So is this one person, two people, is it a combination of things here? I will tell you this. We will get the best talent that we can in the industry. And I think our calling card is as good as anybody's. So I wouldn't focus so much on just how we think about this in a like-for-like swap. It's really what are the needs of the business going forward, how do we find the best talent, and how do we keep building a world-class organization.

Matthew Fassler – Goldman Sachs

A second question. You mentioned you're scaling back a couple of your newer initiatives. Can you talk about what you might slow down and also obviously if there are costs associated with those that are no longer going to be in the plan? How beneficial is that to the P&L in the short run going forward?

Gary Friedman

Yes. I think, Matt, I wouldn't say this really affects the long-term vision and view of the company. What it does is it obviously affects the more shorter-term, near-term decisions and investments we'll be making just because of time and focus, right, and specifically my time and some of the other key leaders' time in the business. So this is a brand-new, recent development with Carlos. We haven't went through the process yet.

I think the things that we've slowed down would be obvious. You know, we haven't talked to our teams yet. It wouldn't be prudent for me to be making public announcements about what levers we're going to pull. But I think people will be wise enough to think, jeez, which ones might you, you know, put on a slower fuse and where might you slow down investments. They'd be the ones you'd assume.

Matthew Fassler – Goldman Sachs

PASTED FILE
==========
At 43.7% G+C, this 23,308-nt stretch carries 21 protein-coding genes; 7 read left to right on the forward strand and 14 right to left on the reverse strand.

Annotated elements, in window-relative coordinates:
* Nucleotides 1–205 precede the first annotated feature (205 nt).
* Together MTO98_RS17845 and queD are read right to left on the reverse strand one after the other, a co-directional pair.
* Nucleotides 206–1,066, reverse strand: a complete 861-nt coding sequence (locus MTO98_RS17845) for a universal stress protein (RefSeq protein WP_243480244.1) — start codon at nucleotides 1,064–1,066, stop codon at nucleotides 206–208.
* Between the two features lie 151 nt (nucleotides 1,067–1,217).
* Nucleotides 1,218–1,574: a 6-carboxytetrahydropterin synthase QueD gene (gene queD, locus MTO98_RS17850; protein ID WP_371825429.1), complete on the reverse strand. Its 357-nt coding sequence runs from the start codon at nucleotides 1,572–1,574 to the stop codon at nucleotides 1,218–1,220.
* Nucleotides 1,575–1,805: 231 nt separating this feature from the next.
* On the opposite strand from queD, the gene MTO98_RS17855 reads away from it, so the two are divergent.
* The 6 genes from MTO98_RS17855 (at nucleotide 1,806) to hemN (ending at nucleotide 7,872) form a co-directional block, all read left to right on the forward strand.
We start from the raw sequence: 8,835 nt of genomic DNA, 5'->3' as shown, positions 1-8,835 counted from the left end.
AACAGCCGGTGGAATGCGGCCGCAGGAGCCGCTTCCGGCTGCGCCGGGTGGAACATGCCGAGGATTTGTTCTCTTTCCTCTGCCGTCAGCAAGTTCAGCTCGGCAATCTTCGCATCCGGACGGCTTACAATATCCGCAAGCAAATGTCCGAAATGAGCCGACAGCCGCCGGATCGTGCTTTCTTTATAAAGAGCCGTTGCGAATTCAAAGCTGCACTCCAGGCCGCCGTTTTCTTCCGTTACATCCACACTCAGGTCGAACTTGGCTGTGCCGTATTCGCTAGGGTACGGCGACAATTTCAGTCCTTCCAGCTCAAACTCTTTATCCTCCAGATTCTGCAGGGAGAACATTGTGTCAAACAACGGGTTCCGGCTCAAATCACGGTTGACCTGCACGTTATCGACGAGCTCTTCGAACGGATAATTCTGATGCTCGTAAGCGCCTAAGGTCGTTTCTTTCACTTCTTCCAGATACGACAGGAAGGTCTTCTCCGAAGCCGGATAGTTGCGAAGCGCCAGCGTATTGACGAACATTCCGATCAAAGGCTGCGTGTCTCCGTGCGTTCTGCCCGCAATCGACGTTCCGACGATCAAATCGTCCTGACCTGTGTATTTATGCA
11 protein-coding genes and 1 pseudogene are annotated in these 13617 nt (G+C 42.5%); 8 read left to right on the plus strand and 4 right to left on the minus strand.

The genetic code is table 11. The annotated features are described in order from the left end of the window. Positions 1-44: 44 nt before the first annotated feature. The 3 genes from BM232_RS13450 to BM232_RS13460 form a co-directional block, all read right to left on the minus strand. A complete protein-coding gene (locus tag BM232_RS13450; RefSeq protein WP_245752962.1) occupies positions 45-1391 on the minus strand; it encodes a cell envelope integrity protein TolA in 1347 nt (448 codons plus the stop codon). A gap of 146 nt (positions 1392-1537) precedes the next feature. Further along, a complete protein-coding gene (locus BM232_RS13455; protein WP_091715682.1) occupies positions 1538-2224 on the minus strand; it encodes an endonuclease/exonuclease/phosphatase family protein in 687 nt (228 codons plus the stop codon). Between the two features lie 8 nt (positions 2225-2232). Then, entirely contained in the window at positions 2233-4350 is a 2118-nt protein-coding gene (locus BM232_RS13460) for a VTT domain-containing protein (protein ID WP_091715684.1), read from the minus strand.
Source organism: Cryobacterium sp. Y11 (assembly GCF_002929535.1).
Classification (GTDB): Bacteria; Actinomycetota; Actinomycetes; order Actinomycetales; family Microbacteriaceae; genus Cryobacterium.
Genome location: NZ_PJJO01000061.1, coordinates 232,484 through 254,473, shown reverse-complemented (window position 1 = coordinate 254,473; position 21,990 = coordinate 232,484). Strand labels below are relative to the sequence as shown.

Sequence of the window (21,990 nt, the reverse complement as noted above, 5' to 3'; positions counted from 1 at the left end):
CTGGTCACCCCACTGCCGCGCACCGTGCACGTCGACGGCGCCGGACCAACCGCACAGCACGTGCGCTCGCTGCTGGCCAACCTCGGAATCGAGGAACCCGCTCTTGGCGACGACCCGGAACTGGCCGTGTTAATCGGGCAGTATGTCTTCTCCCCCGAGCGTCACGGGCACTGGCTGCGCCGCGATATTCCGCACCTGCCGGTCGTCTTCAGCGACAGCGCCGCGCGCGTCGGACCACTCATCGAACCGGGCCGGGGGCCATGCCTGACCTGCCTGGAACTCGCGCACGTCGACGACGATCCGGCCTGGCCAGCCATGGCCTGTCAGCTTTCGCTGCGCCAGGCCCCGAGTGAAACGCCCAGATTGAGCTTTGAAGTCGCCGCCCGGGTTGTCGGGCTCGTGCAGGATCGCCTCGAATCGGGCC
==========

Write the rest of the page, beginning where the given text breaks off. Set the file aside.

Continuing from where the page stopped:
And then finally, just a quick one on the financial side. Obviously the gross margin began moving more so on the right direction this quarter. If we think about the moving pieces underneath and just some directional quantification, if you could kind of talk about the moving pieces between occupancy, shipping, mix, etcetera, kind of look what direction some of those, the mix in particular which I don't think you discussed, Karen, in your earlier comments.

Karen Boone

Yes. Thanks, Matt. So on the margin side, you know the three main levers. On the product margin they were still lower than last year, as I mentioned, that it is continued furniture expansion. So when you see our Q, you'll see that furniture continued to grow and our furniture penetration continues to grow. So that does have a mix effect.

The transportation impact though of that, based on some just efficiencies we're seeing and sort of how we view transportation margin with some of the recent increases in our flat rate shipping, just other optimizations, was not as significant as we've seen in prior quarters. And then within occupancy we did see a deleverage in DC occupancy for the first time in quite a while with Dallas and Ohio, with that full quarter of those rents. And we'd kind of talked about that was coming. And then retail occupancy discontinued to leverage, and that's exactly where we expected to continue to move in the future, and even more so when we get more of the Full Line Design galleries online.

Matthew Fassler – Goldman Sachs

Great. Thanks, everybody. Appreciate it.

Gary Friedman

Thank you, Matt.

Carlos Alberini

Thank you, Matt.

Operator

The next question comes from the line of Peter Benedict from Robert Baird. Your line is now open.

Peter Benedict – Robert W. Baird & Co.

Guys, thank you. And Carlos, obviously congratulations. You'll be missed. But best of luck.